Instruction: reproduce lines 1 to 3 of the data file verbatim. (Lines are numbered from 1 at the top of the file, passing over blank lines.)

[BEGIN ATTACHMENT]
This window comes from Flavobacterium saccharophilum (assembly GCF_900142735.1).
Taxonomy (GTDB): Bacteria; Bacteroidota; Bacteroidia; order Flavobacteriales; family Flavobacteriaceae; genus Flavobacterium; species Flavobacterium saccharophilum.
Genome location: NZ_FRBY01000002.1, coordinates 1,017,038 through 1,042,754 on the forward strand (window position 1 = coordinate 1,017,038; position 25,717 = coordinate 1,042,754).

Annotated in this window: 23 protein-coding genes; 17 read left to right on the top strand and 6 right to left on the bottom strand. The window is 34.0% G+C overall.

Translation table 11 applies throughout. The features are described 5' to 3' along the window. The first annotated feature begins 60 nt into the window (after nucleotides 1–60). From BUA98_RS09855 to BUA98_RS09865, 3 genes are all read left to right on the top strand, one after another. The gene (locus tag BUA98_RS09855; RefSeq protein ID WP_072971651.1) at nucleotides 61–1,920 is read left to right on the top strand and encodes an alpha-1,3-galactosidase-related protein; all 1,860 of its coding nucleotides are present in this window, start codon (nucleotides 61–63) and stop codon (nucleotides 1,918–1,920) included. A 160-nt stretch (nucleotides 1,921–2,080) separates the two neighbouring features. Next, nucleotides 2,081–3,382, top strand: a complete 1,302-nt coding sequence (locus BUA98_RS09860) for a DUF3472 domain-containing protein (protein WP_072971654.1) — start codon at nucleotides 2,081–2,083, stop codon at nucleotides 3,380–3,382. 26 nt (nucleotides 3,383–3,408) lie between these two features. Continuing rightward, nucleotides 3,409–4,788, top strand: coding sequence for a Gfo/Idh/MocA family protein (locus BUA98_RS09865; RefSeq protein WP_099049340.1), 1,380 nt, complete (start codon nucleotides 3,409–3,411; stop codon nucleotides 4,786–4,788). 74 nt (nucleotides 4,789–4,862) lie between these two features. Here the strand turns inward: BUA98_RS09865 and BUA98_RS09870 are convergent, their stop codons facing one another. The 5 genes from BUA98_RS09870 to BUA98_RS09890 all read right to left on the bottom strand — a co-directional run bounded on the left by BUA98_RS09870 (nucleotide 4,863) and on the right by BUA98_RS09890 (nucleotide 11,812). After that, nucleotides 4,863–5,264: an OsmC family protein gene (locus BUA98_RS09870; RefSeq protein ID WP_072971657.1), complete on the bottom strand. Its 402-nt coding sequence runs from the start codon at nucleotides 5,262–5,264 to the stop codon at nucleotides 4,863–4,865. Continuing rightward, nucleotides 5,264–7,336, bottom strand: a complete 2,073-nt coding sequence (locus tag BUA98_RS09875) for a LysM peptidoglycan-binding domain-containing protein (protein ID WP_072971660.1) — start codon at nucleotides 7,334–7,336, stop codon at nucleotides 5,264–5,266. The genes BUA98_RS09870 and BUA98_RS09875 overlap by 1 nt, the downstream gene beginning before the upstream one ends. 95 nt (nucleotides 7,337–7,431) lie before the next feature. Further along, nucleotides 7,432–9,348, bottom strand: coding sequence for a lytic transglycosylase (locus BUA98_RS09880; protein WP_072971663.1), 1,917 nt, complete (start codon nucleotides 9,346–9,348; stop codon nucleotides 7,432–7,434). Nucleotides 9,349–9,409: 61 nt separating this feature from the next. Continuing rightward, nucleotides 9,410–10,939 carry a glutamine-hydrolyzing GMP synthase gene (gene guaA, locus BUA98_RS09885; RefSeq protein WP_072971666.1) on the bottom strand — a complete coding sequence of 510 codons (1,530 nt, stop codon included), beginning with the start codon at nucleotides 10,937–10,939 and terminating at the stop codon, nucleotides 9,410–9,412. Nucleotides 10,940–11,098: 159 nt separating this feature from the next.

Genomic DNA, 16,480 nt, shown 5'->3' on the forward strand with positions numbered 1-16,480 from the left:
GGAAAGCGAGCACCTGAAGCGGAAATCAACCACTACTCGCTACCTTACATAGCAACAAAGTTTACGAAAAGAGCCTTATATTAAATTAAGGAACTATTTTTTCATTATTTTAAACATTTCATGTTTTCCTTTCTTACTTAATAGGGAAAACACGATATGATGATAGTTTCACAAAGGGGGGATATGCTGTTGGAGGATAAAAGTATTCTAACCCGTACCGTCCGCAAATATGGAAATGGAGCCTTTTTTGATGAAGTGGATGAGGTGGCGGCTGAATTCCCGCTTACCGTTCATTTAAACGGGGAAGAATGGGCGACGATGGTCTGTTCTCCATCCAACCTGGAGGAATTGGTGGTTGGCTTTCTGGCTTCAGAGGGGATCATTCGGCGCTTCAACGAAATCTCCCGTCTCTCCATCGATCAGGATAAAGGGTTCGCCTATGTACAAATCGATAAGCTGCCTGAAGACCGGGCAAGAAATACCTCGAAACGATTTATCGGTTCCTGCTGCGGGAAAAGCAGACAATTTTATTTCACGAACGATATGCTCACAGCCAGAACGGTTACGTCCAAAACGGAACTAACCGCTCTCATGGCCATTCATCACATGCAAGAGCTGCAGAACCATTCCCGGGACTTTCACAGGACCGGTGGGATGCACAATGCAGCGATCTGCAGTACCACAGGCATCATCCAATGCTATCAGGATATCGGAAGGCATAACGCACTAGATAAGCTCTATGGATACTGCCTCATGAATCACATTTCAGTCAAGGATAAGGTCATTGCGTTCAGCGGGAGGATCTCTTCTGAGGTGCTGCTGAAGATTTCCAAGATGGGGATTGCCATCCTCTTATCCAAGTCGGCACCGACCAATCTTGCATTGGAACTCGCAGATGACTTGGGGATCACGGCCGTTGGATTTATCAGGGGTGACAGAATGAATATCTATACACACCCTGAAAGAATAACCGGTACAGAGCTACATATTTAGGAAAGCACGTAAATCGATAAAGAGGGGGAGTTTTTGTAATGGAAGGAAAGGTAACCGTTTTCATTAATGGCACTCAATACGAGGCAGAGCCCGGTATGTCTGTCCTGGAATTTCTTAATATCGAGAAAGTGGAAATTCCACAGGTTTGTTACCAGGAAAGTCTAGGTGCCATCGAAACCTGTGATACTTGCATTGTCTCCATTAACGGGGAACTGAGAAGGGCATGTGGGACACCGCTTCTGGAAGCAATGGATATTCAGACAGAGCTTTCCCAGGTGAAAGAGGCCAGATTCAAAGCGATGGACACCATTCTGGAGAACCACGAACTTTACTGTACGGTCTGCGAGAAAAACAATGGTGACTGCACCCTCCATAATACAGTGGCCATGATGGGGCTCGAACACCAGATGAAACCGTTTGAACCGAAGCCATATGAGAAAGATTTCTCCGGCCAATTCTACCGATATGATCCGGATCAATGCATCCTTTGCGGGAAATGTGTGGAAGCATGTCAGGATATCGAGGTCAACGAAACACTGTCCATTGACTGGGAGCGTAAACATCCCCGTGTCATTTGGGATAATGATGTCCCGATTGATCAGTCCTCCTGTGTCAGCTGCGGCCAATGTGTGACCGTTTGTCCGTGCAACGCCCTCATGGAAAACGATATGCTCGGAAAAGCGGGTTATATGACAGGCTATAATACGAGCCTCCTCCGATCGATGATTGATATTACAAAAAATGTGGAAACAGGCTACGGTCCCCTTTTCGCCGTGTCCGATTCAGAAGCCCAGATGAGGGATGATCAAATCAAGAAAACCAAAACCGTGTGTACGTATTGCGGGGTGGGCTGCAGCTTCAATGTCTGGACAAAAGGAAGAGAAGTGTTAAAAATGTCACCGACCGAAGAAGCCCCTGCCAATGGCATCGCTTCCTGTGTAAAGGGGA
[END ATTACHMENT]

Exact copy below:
This window comes from Flavobacterium saccharophilum (assembly GCF_900142735.1).
Taxonomy (GTDB): Bacteria; Bacteroidota; Bacteroidia; order Flavobacteriales; family Flavobacteriaceae; genus Flavobacterium; species Flavobacterium saccharophilum.
Genome location: NZ_FRBY01000002.1, coordinates 1,017,038 through 1,042,754 on the forward strand (window position 1 = coordinate 1,017,038; position 25,717 = coordinate 1,042,754).